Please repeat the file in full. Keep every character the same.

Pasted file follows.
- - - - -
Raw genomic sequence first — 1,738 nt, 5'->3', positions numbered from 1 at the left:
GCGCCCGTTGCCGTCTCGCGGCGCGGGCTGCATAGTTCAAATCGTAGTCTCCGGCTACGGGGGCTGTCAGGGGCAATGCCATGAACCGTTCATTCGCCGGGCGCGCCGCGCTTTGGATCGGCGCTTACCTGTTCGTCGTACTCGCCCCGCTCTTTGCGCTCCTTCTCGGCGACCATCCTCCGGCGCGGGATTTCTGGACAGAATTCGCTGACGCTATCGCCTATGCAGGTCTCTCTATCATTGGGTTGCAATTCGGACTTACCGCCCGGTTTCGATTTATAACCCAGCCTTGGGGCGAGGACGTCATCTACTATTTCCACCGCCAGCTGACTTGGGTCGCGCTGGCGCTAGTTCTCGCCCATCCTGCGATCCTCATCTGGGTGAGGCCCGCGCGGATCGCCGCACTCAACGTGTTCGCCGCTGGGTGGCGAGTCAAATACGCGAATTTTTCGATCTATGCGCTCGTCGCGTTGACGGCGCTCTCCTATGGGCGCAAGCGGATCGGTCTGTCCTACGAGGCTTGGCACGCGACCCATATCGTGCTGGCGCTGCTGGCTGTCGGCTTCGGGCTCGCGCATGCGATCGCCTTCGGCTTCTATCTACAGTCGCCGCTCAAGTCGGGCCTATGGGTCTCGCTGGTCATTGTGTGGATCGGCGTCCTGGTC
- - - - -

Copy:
Raw genomic sequence first — 1,738 nt, 5'->3', positions numbered from 1 at the left:
GCGCCCGTTGCCGTCTCGCGGCGCGGGCTGCATAGTTCAAATCGTAGTCTCCGGCTACGGGGGCTGTCAGGGGCAATGCCATGAACCGTTCATTCGCCGGGCGCGCCGCGCTTTGGATCGGCGCTTACCTGTTCGTCGTACTCGCCCCGCTCTTTGCGCTCCTTCTCGGCGACCATCCTCCGGCGCGGGATTTCTGGACAGAATTCGCTGACGCTATCGCCTATGCAGGTCTCTCTATCATTGGGTTGCAATTCGGACTTACCGCCCGGTTTCGATTTATAACCCAGCCTTGGGGCGAGGACGTCATCTACTATTTCCACCGCCAGCTGACTTGGGTCGCGCTGGCGCTAGTTCTCGCCCATCCTGCGATCCTCATCTGGGTGAGGCCCGCGCGGATCGCCGCACTCAACGTGTTCGCCGCTGGGTGGCGAGTCAAATACGCGAATTTTTCGATCTATGCGCTCGTCGCGTTGACGGCGCTCTCCTATGGGCGCAAGCGGATCGGTCTGTCCTACGAGGCTTGGCACGCGACCCATATCGTGCTGGCGCTGCTGGCTGTCGGCTTCGGGCTCGCGCATGCGATCGCCTTCGGCTTCTATCTACAGTCGCCGCTCAAGTCGGGCCTATGGGTCTCGCTGGTCATTGTGTGGATCGGCGTCCTGGTC